Who gets frontotemporal dementia?
Researchers don't know exactly what causes a person to develop frontotemporal dementia (FTD). However, there are some things that are known to affect a person’s chances of getting FTD, such as certain genes.
- Frontotemporal Dementia (FTD)
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- Getting a diagnosis of frontotemporal dementia
- What treatment and support is there for frontotemporal dementia?
- Frontotemporal dementia - other resources
What causes FTD?
While researchers know a lot about how FTD develops in the brain, they still don’t fully understand why some people get FTD and others don’t. This is mainly because FTD is a less common type of dementia – so it is harder to study its causes.
However, there are some things that are known to affect a person’s chances of getting FTD.
Does FTD affect younger people?
Frontotemporal dementia is mostly diagnosed between the ages of 45 and 65 (though it can affect people younger or older than this). This is much younger than more common types of dementia such as Alzheimer’s disease, which mostly affects people over 65.
Being diagnosed at a younger age can bring someone a very different set of challenges. A person under 65 may still be working, have a mortgage and other bills to pay, or have children who still rely on them. This means they may need different services and support.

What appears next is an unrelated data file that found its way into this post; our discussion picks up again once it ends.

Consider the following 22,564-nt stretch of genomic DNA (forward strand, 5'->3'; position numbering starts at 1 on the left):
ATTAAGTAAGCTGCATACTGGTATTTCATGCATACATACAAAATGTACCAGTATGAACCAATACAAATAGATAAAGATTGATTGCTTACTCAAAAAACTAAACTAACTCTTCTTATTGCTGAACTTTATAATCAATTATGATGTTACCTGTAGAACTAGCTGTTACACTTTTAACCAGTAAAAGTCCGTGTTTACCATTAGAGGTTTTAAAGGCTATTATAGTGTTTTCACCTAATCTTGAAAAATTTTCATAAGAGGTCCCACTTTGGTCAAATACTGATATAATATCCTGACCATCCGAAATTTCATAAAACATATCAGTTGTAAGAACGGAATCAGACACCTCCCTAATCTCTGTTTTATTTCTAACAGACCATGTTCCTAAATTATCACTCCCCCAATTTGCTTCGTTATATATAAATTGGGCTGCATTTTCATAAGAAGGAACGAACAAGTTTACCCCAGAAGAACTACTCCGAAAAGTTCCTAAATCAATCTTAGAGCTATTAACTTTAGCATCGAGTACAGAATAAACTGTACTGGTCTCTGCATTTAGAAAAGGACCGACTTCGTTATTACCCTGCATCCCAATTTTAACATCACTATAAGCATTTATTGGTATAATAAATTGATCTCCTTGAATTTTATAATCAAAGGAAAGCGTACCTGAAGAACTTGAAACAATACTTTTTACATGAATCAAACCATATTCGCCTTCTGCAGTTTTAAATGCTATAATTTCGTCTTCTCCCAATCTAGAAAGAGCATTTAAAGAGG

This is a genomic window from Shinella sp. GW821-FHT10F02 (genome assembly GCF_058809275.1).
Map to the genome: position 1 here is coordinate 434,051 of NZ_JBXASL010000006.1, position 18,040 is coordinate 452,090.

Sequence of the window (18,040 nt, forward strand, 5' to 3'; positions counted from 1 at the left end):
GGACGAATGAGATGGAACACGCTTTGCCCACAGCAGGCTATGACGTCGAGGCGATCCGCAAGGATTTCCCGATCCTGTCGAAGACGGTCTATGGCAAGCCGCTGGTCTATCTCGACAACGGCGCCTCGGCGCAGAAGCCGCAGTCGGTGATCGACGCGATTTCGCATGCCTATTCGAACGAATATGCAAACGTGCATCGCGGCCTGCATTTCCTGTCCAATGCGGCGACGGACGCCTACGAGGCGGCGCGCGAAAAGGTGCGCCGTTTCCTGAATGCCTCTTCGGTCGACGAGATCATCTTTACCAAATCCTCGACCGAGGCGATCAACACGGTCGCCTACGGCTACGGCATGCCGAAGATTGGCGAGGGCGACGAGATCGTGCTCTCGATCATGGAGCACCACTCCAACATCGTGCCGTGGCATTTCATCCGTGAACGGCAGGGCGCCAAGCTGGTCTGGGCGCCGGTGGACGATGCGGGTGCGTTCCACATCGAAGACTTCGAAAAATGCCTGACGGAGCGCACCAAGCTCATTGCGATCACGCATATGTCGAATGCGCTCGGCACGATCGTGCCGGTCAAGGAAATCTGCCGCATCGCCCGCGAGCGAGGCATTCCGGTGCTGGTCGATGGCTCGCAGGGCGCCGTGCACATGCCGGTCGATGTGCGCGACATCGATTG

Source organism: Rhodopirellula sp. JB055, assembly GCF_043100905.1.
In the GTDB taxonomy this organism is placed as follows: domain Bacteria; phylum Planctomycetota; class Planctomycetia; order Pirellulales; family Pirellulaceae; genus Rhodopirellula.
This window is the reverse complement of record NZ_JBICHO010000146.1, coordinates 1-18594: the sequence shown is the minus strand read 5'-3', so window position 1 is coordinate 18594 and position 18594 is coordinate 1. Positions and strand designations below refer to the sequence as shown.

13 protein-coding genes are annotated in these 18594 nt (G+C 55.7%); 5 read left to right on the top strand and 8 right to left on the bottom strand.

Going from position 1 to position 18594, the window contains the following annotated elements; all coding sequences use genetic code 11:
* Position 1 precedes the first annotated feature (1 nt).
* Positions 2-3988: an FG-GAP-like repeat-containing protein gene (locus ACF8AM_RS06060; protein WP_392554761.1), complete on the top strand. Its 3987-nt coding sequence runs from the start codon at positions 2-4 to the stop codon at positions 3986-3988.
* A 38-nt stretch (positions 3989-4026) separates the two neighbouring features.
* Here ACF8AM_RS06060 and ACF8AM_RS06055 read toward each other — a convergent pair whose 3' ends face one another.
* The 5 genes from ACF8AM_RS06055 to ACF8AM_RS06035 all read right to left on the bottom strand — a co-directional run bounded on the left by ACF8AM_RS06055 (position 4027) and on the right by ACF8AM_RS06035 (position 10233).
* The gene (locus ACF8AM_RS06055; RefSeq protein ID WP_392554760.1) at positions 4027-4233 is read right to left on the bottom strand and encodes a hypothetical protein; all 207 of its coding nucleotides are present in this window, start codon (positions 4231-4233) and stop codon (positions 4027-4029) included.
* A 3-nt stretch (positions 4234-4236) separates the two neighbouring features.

What affects a person's chances of getting FTD?
Unlike some other types of dementia, FTD seems to affect men and women about equally. However, there is not enough evidence to know if certain lifestyle factors, such as smoking, drinking alcohol, or not being physically active can increase a person’s risk of getting FTD.
Researchers also don’t know whether other long-term health conditions, such as diabetes or high blood pressure, can make someone more likely to develop the condition.
Can genes cause FTD?
FTD is much more likely to run in families than more common forms of dementia. Find out more about the genes that can cause FTD below.
In some families, there is a single faulty gene that will definitely cause FTD if it is passed down from a parent to a child. This is known as ‘familial FTD’.
About 10 to 15 in every 100 people with FTD have this type. Any child of a person with familial FTD has a 1 in 2 chance of getting the same gene. It most often causes behavioural variant FTD.
Can a person be tested for familial genes?
If a person has a close family member with FTD they may want to know if they are carrying a familial FTD gene. This may be for a number of reasons – for example, if they plan to have children.
A person can ask their GP to refer them to a local NHS genetics service. This service provides pre-test genetic counselling, which can help a person to consider all the possible effects of finding out if they have a familial FTD gene.
This is important because test results can have a serious impact on a person’s mental wellbeing and that of their family. It can also affect a person’s work and personal relationships.
There are types of genes (sometimes known as ‘susceptibility’ genes) that can increase a person’s chances of getting FTD.
However, unlike familial genes, they don’t always cause a person to develop FTD.
Can a person be tested for 'susceptibility' genes?
Scientists know a lot less about ‘susceptibility’ genes than they do about ‘familial’ genes. This means it’s not yet possible for most people to find out if they are carrying a ‘susceptibility’ gene.
Genes and dementia
Find out how genes can cause dementia and get advice on genetic testing.